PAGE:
School Zone

By Superintendent Philip Pempin

Vermilion Local School District has made technology a priority since 2010.  As with other advances in education, technology brings us both pros and cons.  The following article recently appeared in USA Today regarding schools that have received grant funds to integrate Virtual Reality into their curriculum.  It appears that this will be the next technology that will be a major focus for both education and our society.  This technology suggests many change for schools around the world.  As you will see in the article, it will ask us to reinvent the way we educate students.

Washington Leadership Academy uses $10 million grant from XQ: The Super School

High school freshman Zoe Valladares has been the mayor of a major metropolis. She’s chatted with former President Barack Obama. And she’s been assigned a house within her school by a magical sorting hat, just like the lucky students of Hogwarts in a Harry Potter novel.  Each of these incredible experiences was powered by virtual reality and computer technology – cornerstones of learning at Washington Leadership Academy in Washington D.C. Valladares is one of 110 freshmen at the new charter school, which admitted its inaugural class of 9th graders in 2016.

Along with her fellow classmates, Valladares uses virtual reality and computer science to supplement her studies – but she’s not just a consumer of technology. She’s also learning to write code and has ambitious plans for her life after high school. She wants a career in virtual reality, and to perhaps even found her own company.  She says virtual reality is the future, and she wants to be a part of it.  “It’s going to take over the world someday,” Valladares said.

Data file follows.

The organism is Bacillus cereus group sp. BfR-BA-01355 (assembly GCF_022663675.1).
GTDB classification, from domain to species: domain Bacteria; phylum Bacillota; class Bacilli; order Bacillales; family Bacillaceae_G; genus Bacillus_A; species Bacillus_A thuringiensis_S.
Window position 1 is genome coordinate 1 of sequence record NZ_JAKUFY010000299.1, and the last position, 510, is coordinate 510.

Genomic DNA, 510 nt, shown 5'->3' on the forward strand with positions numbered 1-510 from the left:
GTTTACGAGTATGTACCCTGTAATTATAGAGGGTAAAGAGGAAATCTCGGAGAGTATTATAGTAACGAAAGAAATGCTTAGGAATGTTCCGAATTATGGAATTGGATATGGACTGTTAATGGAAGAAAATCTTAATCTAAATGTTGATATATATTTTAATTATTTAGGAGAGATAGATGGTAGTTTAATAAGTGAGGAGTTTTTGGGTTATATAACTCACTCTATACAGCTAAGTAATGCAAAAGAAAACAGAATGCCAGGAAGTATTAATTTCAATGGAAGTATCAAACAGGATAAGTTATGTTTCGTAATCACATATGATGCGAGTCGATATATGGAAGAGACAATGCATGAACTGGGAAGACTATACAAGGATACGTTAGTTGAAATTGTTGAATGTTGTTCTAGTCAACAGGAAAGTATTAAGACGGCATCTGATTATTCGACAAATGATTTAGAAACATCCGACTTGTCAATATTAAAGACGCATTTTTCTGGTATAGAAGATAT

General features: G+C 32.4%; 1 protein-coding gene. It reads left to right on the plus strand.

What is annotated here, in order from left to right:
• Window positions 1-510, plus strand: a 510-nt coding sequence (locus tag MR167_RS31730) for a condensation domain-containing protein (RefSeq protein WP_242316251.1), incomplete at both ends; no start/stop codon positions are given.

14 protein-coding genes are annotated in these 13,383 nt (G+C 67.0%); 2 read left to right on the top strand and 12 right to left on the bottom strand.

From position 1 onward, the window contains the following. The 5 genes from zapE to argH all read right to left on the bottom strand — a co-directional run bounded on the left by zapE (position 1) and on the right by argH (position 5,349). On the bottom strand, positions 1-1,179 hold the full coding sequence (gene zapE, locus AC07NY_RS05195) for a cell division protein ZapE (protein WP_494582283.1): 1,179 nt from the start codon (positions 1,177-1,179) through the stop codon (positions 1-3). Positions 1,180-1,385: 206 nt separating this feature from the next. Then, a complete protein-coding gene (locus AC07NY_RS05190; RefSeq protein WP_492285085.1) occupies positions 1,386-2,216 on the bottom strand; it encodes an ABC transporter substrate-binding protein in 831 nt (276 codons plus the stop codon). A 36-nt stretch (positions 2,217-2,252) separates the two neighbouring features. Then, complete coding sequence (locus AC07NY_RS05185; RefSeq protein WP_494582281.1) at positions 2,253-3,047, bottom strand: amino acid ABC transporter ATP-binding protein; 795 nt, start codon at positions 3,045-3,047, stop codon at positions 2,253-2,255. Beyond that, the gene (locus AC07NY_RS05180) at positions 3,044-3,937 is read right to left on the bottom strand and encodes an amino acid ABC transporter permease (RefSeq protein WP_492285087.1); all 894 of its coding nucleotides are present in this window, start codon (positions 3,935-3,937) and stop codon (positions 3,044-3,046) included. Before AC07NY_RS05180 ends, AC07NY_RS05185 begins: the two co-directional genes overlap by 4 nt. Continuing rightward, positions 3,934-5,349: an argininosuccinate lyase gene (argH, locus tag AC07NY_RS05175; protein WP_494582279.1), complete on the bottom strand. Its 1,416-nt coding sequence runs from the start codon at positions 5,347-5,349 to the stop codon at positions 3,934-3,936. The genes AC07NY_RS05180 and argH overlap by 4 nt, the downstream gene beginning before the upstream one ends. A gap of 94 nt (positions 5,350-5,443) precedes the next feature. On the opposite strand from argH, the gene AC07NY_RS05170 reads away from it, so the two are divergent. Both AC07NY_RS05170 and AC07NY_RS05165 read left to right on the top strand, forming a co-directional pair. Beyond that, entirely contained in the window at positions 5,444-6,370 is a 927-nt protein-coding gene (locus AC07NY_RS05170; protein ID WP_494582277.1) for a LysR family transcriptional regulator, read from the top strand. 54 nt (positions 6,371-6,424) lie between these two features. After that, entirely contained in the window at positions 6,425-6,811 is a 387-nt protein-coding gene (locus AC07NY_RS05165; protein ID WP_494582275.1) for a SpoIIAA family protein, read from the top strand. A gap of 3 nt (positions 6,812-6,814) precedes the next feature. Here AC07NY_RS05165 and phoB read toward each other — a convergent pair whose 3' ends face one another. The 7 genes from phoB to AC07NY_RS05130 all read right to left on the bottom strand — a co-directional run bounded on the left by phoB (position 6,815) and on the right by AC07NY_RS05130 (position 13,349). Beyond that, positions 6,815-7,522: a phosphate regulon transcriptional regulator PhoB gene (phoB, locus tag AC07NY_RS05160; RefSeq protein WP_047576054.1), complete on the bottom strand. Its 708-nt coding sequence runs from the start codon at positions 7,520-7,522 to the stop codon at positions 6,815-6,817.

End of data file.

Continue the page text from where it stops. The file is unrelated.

Stacy Kane, one of Washington’s Leadership Academy’s co-founders, explains that the school uses technology and online courses to meet students at their level, rather than teaching an entire grade the same content. “Our classes are really pushing boundaries in terms of their uses of technology,” Kane said. “Our students can grow at their own paces.”  And instead of taking the same sequence of classes available at most high schools, students assemble a unique blend of classes and projects based on their interests and goals.

The school’s foundation in technology stretches far beyond virtual reality and computer science. Students also study what it means to participate in civic life as a digital citizen by creating blogs, coding complex websites and using social media tools. Leadership skills are another focus. Students are encouraged to practice crafting persuasive arguments and speaking in public.  Joseph Webb, Washington Leadership Academy’s founding principal, explains that teachers encourage students to think like designers by examining problems from a user’s perspective and subsequently hypothesizing possible solutions. Fittingly, Webb says this is the same approach educators should take to reimagining high school.